Nick Charles Signs Off
I woke up to the news on Saturday morning via Twitter that Nick Charles, who had courageously fought bladder cancer since 2009 had passed away at his home in Santa Fe, New Mexico at the age of 64. I’m sure by now you’ve read all the bios and tributes to this man, who despite being resigned to his fate and his deteriorating condition, never wavered from his upbeat outlook on life. He understood how precious every day was and he taught many of us that our time on Earth should be cherished.
I can’t really do justice to his life and times but this story (complete with videos) does a great job of encapsulating the impact he had on both a personal and professional level to those he touched: www.cnn.com/2011/US/06/25/nick.charles.obit
But I got to thinking about Nick on Saturday afternoon and it came to me- this guy was a huge part of my childhood growing up in Montebello, California, as I was a young man who was a lot better at watching and talking about sports than actually playing them. I fondly recall that every weeknight at 8:30 PM, Pacific Time, I would tune into CNN to watch Charles and Fred Hickman co-host “Sports Tonight.” Long before ESPN’s “SportsCenter” became this monolithic, iconic show, these two guys pioneered this field. They were the “Starsky and Hutch” of Ted Turner’s 24-hour news operation and along with reporters like Jim Huber (who did some of the best vignette pieces you could ever imagine), Dan Hicks and Vince Cellini, Charles and Hickman helped nurture this kid’s love of sports. It was a nightly ritual for me; first “SportsCenter” would come on at 8 o’clock but then I would flip over to CNN to see what was going on over there.
(If I dig deep enough, somewhere in my closet full of old VHS tapes is a “Best of ’Play of the Day’” video from CNN that I bought years ago.)
I can recall numerous times in that era between the mid-to-late ‘80s where they would cover fights live on the scene. In the days leading up to it, Charles and his mane of thick, black hair would interview all the players involved in the promotion and then, report from the press conferences on fight night. Boxing highlights were a regular feature of “Sports Tonight”- I vividly recall being stunned by the clips of Lloyd Honeyghan upsetting Donald Curry back in 1986. Back then, I didn’t have HBO or Showtime, so this program was vital.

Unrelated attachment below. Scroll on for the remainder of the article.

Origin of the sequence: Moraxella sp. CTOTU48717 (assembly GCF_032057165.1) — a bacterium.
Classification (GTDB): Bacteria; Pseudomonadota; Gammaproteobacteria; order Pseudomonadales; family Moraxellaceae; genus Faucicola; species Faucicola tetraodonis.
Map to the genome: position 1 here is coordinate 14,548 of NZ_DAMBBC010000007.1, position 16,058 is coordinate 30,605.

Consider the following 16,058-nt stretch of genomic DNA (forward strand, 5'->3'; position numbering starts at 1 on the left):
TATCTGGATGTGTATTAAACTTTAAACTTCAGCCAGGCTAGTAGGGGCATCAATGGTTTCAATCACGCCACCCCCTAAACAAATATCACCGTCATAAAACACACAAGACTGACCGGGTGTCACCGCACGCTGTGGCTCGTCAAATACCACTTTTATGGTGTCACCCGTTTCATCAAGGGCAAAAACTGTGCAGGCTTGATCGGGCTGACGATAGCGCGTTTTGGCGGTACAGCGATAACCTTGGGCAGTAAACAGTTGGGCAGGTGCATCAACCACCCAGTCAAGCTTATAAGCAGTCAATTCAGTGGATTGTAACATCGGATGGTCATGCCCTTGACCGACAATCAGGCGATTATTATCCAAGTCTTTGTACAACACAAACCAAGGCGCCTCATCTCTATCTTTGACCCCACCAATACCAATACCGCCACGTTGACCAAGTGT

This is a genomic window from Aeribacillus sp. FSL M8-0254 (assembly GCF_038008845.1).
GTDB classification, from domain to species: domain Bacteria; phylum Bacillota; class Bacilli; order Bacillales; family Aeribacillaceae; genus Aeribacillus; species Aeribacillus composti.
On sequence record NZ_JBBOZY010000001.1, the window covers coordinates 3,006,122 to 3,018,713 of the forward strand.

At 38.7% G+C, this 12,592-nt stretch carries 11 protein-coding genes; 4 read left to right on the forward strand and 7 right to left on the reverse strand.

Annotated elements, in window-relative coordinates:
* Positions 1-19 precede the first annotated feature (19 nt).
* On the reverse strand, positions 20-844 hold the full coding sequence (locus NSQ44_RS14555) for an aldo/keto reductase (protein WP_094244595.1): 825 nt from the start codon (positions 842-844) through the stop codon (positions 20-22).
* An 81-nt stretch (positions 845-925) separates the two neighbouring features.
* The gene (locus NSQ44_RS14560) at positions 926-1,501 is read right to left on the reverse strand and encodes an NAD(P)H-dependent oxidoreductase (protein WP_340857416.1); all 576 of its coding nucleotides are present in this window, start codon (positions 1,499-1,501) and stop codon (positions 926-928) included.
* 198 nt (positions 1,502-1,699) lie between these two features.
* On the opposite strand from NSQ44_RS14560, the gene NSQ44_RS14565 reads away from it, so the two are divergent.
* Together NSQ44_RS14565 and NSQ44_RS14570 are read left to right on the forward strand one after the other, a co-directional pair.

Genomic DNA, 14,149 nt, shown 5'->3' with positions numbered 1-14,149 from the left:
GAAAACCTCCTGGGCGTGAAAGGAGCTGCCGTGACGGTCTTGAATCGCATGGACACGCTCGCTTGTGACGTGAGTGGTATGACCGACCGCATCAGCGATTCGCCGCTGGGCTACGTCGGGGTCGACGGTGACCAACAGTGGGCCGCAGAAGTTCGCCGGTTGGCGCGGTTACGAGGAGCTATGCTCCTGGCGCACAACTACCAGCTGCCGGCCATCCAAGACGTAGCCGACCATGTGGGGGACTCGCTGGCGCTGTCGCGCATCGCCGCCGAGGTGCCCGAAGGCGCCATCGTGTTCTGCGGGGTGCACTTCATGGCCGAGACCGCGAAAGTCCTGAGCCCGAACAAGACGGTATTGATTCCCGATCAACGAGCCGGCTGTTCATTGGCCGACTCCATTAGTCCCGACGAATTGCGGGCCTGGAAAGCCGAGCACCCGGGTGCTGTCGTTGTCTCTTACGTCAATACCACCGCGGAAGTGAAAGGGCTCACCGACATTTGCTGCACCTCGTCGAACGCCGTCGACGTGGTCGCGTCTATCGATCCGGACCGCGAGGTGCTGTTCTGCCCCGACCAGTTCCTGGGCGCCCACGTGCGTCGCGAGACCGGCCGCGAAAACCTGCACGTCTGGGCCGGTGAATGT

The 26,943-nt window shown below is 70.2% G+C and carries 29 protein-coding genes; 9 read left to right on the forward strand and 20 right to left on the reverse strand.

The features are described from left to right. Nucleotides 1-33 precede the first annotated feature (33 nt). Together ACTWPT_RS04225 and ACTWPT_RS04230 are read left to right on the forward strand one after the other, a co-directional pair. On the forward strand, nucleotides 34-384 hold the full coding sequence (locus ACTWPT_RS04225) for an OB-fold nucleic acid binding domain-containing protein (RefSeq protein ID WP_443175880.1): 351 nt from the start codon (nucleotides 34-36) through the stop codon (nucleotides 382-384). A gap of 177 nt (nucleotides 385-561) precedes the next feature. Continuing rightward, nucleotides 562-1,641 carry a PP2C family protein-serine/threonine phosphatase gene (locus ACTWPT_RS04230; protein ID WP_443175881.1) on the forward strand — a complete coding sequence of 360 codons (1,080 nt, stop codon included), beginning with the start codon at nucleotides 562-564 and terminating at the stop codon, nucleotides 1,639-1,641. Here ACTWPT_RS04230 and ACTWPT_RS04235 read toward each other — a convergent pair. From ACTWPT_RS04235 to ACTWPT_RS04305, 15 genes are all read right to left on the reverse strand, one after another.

That’s the other thing about Nick; unlike his other high-profile colleagues at similar positions, he absolutely loved to cover our game and its participants. When it came to boxing, it wasn’t just an assignment to him but a true passion. His most memorable moments were of camping out in Miami and looking for Roberto Duran just days after his infamous “No Mas” debacle versus Sugar Ray Leonard. He had dozens of stories like that as he covered boxing from the belly of the beast. Charles would take it personally that newspapers and other forms of the media would routinely ignore boxing and the brave individuals who risked their lives to earn a living and entertain the masses. He found it unconscionable on many levels that somehow, this sport was relegated to second-class status within the mainstream.
My younger readers will most likely associate Nick for being the blow-by-blow voice of “ShoBox” on Showtime. I can honestly tell you, he loved that role (where he worked alongside Steve Farhood since its inception in 2001). This wasn’t just a paid gig for him. It truly bothered him when he believed that the show had failed to deliver on its mission statement to put young, fledgling boxers in real fights. I know because I recall seeing him at a fight in Las Vegas where he had flown in after one of his telecasts and asked me what I had thought of the previous night’s card. I couldn’t really offer an opinion since I hadn’t seen it. He grimaced and told me, "I don’t know; wasn’t really happy with the fights we did. We gotta do better." It truly irked him because he wasn’t just punching a clock when he was on “ShoBox.”